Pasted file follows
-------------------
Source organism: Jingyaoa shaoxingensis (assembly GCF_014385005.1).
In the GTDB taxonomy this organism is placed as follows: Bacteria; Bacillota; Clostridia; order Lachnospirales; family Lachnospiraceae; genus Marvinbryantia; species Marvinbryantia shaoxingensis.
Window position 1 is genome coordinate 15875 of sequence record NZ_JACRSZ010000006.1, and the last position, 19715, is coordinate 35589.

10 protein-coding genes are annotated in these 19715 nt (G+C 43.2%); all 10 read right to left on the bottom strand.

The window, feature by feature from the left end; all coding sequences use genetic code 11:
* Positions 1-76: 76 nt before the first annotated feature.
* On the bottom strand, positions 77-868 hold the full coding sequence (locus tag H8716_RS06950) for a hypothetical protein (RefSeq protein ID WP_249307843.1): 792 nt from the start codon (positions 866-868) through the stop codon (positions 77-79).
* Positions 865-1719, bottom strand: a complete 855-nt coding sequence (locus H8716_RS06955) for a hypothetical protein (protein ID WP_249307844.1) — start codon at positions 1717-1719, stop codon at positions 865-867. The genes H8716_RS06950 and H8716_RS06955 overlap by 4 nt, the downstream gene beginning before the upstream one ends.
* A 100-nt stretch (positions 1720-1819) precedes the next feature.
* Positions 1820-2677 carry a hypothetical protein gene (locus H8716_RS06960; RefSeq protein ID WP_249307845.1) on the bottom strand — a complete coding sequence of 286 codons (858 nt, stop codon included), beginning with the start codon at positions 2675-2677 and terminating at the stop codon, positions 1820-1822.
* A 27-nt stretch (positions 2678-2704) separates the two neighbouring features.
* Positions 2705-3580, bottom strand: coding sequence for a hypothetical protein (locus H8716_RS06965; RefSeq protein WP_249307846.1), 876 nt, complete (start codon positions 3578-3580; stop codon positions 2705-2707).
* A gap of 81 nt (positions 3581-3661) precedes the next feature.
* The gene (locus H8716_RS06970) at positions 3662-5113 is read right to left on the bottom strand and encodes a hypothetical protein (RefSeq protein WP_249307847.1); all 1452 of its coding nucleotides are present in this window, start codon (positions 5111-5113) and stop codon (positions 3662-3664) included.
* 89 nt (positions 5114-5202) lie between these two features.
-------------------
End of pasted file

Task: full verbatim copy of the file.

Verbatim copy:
Source organism: Jingyaoa shaoxingensis (assembly GCF_014385005.1).
In the GTDB taxonomy this organism is placed as follows: Bacteria; Bacillota; Clostridia; order Lachnospirales; family Lachnospiraceae; genus Marvinbryantia; species Marvinbryantia shaoxingensis.
Window position 1 is genome coordinate 15875 of sequence record NZ_JACRSZ010000006.1, and the last position, 19715, is coordinate 35589.

10 protein-coding genes are annotated in these 19715 nt (G+C 43.2%); all 10 read right to left on the bottom strand.

The window, feature by feature from the left end; all coding sequences use genetic code 11:
* Positions 1-76: 76 nt before the first annotated feature.
* On the bottom strand, positions 77-868 hold the full coding sequence (locus tag H8716_RS06950) for a hypothetical protein (RefSeq protein ID WP_249307843.1): 792 nt from the start codon (positions 866-868) through the stop codon (positions 77-79).
* Positions 865-1719, bottom strand: a complete 855-nt coding sequence (locus H8716_RS06955) for a hypothetical protein (protein ID WP_249307844.1) — start codon at positions 1717-1719, stop codon at positions 865-867. The genes H8716_RS06950 and H8716_RS06955 overlap by 4 nt, the downstream gene beginning before the upstream one ends.
* A 100-nt stretch (positions 1720-1819) precedes the next feature.
* Positions 1820-2677 carry a hypothetical protein gene (locus H8716_RS06960; RefSeq protein ID WP_249307845.1) on the bottom strand — a complete coding sequence of 286 codons (858 nt, stop codon included), beginning with the start codon at positions 2675-2677 and terminating at the stop codon, positions 1820-1822.
* A 27-nt stretch (positions 2678-2704) separates the two neighbouring features.
* Positions 2705-3580, bottom strand: coding sequence for a hypothetical protein (locus H8716_RS06965; RefSeq protein WP_249307846.1), 876 nt, complete (start codon positions 3578-3580; stop codon positions 2705-2707).
* A gap of 81 nt (positions 3581-3661) precedes the next feature.
* The gene (locus H8716_RS06970) at positions 3662-5113 is read right to left on the bottom strand and encodes a hypothetical protein (RefSeq protein WP_249307847.1); all 1452 of its coding nucleotides are present in this window, start codon (positions 5111-5113) and stop codon (positions 3662-3664) included.
* 89 nt (positions 5114-5202) lie between these two features.